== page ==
Discuss about the Crowe and Department of the Treasury  AICmr 69- analysis.
The case relates to an application to get access to a few pages from the “blue book” prepared for the 2010 election of the Australian parliament. The application was made by one David Crowe who was a journalist. The application was denied on the grounds that the documents were exempted by virtue of the provisions of Section 47C of the Freedom of information Act, 1982. Thus, such documents would not be released unless such a release was in public interest as per the provisions of Section 11A (5). The rejection of the application was challenged in Court and the Judge affirmed the decision on the grounds that these documents were exempted following the provisions of Section 47C and 47E.
At paragraph 51 of the judgment the judge observed that the “Frankness and Candour” claims require the presence of the five factors laid down by the judgment in Re Howard and the Treasurer. In resolving the claims for the exemption the judge observed that the duty he was tasked with was to affirm, amend or set aside the rejection of the application by the Treasury. Protection of candour and confidentiality of these documents were taken as a public interest consideration. The second factor stated in Re Howard and the Treasurer was that disclosures which will show frankness and candour in future pre-decisional interactions is contrary to public interest.
Section 11A of the Freedom of information Act, 1982 regulates grant of access to documents by application or request. Freedom of Information Amendment (Reform) Act 2010 introduced Section 11B. Section 11B dealt with exemptions on public interest. Section 11B (1) defines the scope of the section and states that the provisions of the section applies in situations where it must be determined if the exemption of a document would ideally be contrary to public interest. Section 11B (3) defines circumstances that work in favour of grant of access to a particular document. These are if the grant of access to the documents would ideally help in promoting the objects of the Act, if such access would inform debate on a matter which is important to the public, facilitate efficient public oversight on mobilization of public funds through government expenditure or if the documents would grant access to personal information about the person himself. Section 11B (4) of the act defines factors which would be irrelevant in determining if access to a particular public document would be contrary to public interest. These are if the access to such documents would ideally cause embarrassment or a loss of confidence from the public for the commonwealth government, if such a document would cause any person to misconstrue the document, the organizational position of the author of the requested document and if granting access to the company would lead to unnecessary debates on any issues. Section 11B (5) of the act provides a guideline in interpreting such applications and states that in determining if access to documents should be granted the applying entity should consider all recommendations made by the Information Commission as per Section 93A of the Act.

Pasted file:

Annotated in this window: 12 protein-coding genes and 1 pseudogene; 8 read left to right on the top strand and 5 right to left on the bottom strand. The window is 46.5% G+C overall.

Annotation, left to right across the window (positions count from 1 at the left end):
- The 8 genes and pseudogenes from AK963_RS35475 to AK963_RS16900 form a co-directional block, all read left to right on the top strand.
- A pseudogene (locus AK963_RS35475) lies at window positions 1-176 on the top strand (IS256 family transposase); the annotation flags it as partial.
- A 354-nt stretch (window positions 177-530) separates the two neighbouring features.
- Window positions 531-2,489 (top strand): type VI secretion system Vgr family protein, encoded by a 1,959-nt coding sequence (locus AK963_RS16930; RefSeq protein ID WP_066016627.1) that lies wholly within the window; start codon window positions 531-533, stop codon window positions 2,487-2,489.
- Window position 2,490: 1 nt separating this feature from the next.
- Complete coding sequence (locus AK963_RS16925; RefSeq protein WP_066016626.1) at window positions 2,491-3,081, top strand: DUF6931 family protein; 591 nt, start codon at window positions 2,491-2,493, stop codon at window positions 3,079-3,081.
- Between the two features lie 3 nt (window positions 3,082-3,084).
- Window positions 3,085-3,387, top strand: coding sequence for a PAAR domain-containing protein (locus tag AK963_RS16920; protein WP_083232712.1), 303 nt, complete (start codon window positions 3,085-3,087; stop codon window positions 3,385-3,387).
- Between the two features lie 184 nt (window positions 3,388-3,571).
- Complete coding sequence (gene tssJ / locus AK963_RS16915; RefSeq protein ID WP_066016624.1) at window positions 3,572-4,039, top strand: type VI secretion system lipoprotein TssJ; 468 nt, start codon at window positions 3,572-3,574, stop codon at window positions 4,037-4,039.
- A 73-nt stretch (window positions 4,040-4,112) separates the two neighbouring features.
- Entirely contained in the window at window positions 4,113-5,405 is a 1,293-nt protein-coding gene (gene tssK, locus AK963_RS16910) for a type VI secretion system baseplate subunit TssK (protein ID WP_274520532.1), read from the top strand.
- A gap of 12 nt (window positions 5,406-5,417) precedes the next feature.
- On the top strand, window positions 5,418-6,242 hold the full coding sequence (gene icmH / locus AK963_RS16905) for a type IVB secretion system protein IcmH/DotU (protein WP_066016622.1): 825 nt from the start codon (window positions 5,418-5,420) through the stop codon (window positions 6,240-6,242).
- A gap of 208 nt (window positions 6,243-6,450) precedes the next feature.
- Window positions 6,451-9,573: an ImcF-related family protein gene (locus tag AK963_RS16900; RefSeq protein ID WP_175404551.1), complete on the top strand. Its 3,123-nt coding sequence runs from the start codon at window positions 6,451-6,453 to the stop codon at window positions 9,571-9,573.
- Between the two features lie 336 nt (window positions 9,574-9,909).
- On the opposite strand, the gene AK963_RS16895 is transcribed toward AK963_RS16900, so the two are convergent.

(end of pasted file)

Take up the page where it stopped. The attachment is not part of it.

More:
Provisions of the Freedom of Information Act, 1982